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Dahlia Problem

Last autumn/early winter I lifted my dahlias as usual and stored in the same way as I have for some years.  However, this spring when I potted them up under cover the leaves when they appeared were stunted and distorted.  In common with (I believe) most dahlias this year they have also been slow to produce flowers.  
Some of the plants never really got off the starting blocks and have been chucked.  However others have rallied and are producing flowers.  However, for example, on my Karma Choc quite a lot have flowers have now appeared and whilst most are as one would expect about 20% are spiky in form (although rather attractive).  Is this a fungus or just the result of this year's unusual summer?
Should I get rid of the lot, clean the earth and start again?

Posts

  • LynLyn DevonPosts: 19,859
    Been a funny old summer but I wouldn’t worry to much and certainly wouldn’t throw them away if you like them, wait until the green had died down, then lift, dry out and store for next year and try again.
    I don’t lift mine planted out in the garden, but that’s your choice, some people do, some don’t, depends where you live.  I always remove them from the pots though as pots can freeze more that the open ground. 

    Gardening on the wild, windy west side of Dartmoor. 

  • I've a sunflower that's manged to produce only 4 petals!  I might be wrong but I always thought that the plant did whatever it could to produce a flower head, so if it doesn't have the resources to do it properly then you can end up with these mutants.
  • Lyn said:
    Been a funny old summer but I wouldn’t worry to much and certainly wouldn’t throw them away if you like them, wait until the green had died down, then lift, dry out and store for next year and try again.
    I don’t lift mine planted out in the garden, but that’s your choice, some people do, some don’t, depends where you live.  I always remove them from the pots though as pots can freeze more that the open ground. 


  • Hostafan1Hostafan1 Posts: 31,564
    My dahlias have never been better than they are this year.
    Devon.
  • Janie BJanie B LincolnshirePosts: 832
    Mine are generally weaker this year... fewer flowers and the flowers that are there are less impressive. Do dahlia plants have a 'shelf life' or do they go on forever, getting bigger and better until they are split? 
  • fidgetbonesfidgetbones Posts: 15,851
    Mine usually split themselves when I dig them up. Other than that I tend to leave them as they are. They get repotted each Spring and go out in the ground at the end of May. This year I have had to do a huge amount of watering as they were wilting in the heat.
    You don't stop doing new things because you get old, you get old because you stop doing new things. <3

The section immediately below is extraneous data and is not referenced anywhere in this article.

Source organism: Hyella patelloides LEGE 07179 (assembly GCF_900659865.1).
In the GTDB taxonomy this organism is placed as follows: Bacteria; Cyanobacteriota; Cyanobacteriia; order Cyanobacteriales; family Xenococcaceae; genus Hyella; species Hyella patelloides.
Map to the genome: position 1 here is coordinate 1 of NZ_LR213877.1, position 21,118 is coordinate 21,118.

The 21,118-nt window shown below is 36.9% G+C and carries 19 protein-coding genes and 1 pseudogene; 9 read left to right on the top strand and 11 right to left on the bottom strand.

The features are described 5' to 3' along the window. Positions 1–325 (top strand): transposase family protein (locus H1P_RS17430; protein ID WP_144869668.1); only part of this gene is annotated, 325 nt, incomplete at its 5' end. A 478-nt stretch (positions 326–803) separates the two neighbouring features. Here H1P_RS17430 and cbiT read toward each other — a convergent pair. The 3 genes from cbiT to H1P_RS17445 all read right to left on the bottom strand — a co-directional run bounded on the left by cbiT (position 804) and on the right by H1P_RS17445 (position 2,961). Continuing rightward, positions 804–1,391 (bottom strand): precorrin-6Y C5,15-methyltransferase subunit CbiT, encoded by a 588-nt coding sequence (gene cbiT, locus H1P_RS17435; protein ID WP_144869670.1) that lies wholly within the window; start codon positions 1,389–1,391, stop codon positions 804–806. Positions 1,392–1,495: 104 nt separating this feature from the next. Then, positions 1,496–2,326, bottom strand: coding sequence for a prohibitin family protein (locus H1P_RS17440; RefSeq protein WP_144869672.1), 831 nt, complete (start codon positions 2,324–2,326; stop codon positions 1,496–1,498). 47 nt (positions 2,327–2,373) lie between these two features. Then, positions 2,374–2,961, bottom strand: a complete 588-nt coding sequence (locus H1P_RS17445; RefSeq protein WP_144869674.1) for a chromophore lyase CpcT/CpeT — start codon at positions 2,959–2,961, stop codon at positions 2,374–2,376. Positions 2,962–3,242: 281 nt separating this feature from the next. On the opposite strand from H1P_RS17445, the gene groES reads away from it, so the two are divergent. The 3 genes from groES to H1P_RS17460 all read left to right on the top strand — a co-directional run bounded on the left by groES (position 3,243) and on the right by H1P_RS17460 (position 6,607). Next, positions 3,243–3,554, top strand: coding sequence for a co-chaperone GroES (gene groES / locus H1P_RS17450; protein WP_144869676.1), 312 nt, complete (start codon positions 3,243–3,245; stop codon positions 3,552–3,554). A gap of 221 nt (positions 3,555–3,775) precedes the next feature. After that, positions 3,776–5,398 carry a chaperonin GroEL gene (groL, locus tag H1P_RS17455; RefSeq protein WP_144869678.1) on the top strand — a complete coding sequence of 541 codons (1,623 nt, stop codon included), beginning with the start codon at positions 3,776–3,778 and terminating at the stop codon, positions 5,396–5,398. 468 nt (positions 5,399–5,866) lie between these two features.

• Mine are looking wonderful too and are a delight to see, even though they are planted too close together really. They don't seem to mind the wind or the rain and only got the minimum of water through the hot weather because I simply didn't have any to give them!
    The tubers will get bigger in good years, but decrease again in poor ones, they are just somewhere to store food.
  • BobTheGardenerBobTheGardener Leicestershire, UKPosts: 11,336
    Mine all stay in the ground and it has been pretty much a no-show this year - the cold winter did for most of them, slugs got some of the remaining few then the heat and drought stopped the remainder from developing.  Those that remain are just starting to produce buds but don't look like they'll come to much.  Looking forward to sowing new seed early next year under glass though - I love the way they can be sown, grow huge (some 'giant' hybrids 6ft plus) and bloom (some 8" across) all in the same season.  They produce good tubers, too (if the weather doesn't get them!) :)
    A trowel in the hand is worth a thousand lost under a bush.
  • fidgetbonesfidgetbones Posts: 15,851
    I got some tubers of Kelvin Floodlight from Lidl this year. They have grown to 5ft, need strong stakes, and have bright yellow flowers 8 inch across. All in one season from a dried up tuber. They really brighten up the border.
    You don't stop doing new things because you get old, you get old because you stop doing new things. <3
  • debs64debs64 West Midlands, on the edge of the Black Country Posts: 4,204
    My dark ref dahlia in a pot is covered with powdery mildew obviously it's not happy. Planning to move all dahlias to cut flower bed in allotment next spring so should I try to save this one or will it infect others? Never tried dahlias before but fancied some late summer colour.
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